South Africa suffered power outages for a second straight day on Friday as workers protest over wages at national electricity provider Eskom, in a test of President Cyril Ramaphosa’s resolve to cut costs at struggling state companies.
Eskom, which produces more than 90 percent of South Africa’s power, said it would implement outages throughout the day because of an “illegal protest action” by some of its employees.
The rand currency weakened after Eskom said outages were planned for Friday and that there was a high risk of further disruptions over the weekend.
Cutting costs at troubled state entities such as Eskom is a top priority for Ramaphosa, and the current unrest will test his administration’s commitment to reforms that are needed to put a struggling economy on sustained growth path.
In 2015, severe power constraints caused a prolonged period of outages, hitting growth.
Eskom is regularly cited as a threat to South Africa’s credit rating because it has more than 220 billion rand ($16.4 billion) of government-guaranteed debt.
Eskom started controlled outages – known locally as “load-shedding” – on Thursday after it saidprotesters had blocked trucks carrying coal and buses ferrying staff to power stations.
“intimidation and sabotage”
Two large labour unions, the National Union of Mineworkers (NUM) and National Union of Metalworkers of South Africa (NUMSA), have threatened a total shutdown of Eskom’s operations unless it meets their demands for a 15 percent pay rise.
Eskom, which has obtained a court order declaring the labour protests unlawful, does not plan to offer any increase.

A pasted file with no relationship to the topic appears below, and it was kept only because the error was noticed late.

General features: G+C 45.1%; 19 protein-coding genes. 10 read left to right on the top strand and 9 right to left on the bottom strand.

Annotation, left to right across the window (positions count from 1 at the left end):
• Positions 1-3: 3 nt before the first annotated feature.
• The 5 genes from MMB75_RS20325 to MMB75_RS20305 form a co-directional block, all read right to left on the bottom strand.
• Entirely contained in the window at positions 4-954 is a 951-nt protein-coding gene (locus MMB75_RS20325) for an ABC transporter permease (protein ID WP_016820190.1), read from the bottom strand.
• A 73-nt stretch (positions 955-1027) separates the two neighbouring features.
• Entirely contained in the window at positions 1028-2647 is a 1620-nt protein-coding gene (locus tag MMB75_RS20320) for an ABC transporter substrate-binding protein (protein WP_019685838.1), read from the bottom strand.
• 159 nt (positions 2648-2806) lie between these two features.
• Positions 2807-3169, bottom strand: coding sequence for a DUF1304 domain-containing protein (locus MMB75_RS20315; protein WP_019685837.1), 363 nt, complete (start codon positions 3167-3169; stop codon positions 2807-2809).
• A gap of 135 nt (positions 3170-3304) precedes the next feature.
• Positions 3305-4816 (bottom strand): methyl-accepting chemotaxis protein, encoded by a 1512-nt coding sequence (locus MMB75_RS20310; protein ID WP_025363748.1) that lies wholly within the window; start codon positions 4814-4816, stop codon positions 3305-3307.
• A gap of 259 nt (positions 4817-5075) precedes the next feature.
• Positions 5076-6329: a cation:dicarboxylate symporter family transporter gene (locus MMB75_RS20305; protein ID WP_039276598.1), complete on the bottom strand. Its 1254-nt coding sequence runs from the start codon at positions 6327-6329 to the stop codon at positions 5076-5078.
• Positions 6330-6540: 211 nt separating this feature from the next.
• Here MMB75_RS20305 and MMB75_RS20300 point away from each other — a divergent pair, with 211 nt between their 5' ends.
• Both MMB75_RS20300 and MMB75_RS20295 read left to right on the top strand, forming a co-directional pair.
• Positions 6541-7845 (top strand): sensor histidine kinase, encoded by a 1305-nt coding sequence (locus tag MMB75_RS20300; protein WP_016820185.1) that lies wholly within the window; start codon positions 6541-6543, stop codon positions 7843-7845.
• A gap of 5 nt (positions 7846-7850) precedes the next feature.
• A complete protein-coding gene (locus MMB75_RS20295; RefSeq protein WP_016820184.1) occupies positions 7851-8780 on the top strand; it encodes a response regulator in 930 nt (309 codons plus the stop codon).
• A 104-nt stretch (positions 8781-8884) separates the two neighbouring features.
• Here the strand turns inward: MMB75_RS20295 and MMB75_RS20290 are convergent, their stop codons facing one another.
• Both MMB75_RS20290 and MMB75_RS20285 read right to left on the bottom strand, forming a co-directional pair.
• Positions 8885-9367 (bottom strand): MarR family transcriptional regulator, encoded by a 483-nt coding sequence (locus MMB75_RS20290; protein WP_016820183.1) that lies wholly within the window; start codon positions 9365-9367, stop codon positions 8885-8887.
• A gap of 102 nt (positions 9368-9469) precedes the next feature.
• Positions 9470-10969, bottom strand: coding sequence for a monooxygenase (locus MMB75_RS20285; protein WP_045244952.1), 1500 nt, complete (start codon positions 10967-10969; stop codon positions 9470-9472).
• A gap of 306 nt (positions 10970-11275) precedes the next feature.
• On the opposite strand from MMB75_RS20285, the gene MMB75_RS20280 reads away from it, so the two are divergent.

Eskom spokesman Khulu Phasiwe blamed the power cuts on acts of “intimidation and sabotage” by union members, but NUM and NUMSA said their members were respecting the court order and had done nothing illegal.
Phakamile Hlubi-Majola, NUMSA spokeswoman, said unions were willing to negotiate with Eskom but the power firm’s board had pulled out of a meeting called to resolve the impasse.
Public Enterprises Minister Pravin Gordhan, who oversees Eskom in Ramaphosa’s cabinet, on Thursday urged Eskom and unions to return to wage talks.
Ramaphosa oversaw the appointment of a new board and chief executive at Eskom in an effort to stabilise its finances after it became embroiled in corruption scandals under former president Jacob Zuma.
“This is about more than salaries. The government has lost the moral authority because of the looting that went on at state firms like Eskom,” said Ralph Mathekga, a political analyst.
“If Ramaphosa doesn’t intervene the lights will stay off and people will start asking: where is our president?” ($1 = 13.4449 rand) (Additional reporting by Ed Stoddard and Olivia Kumwenda-Mtambo Editing by Joe Brock and Elaine Hardcastle)
By Africafrique and agencies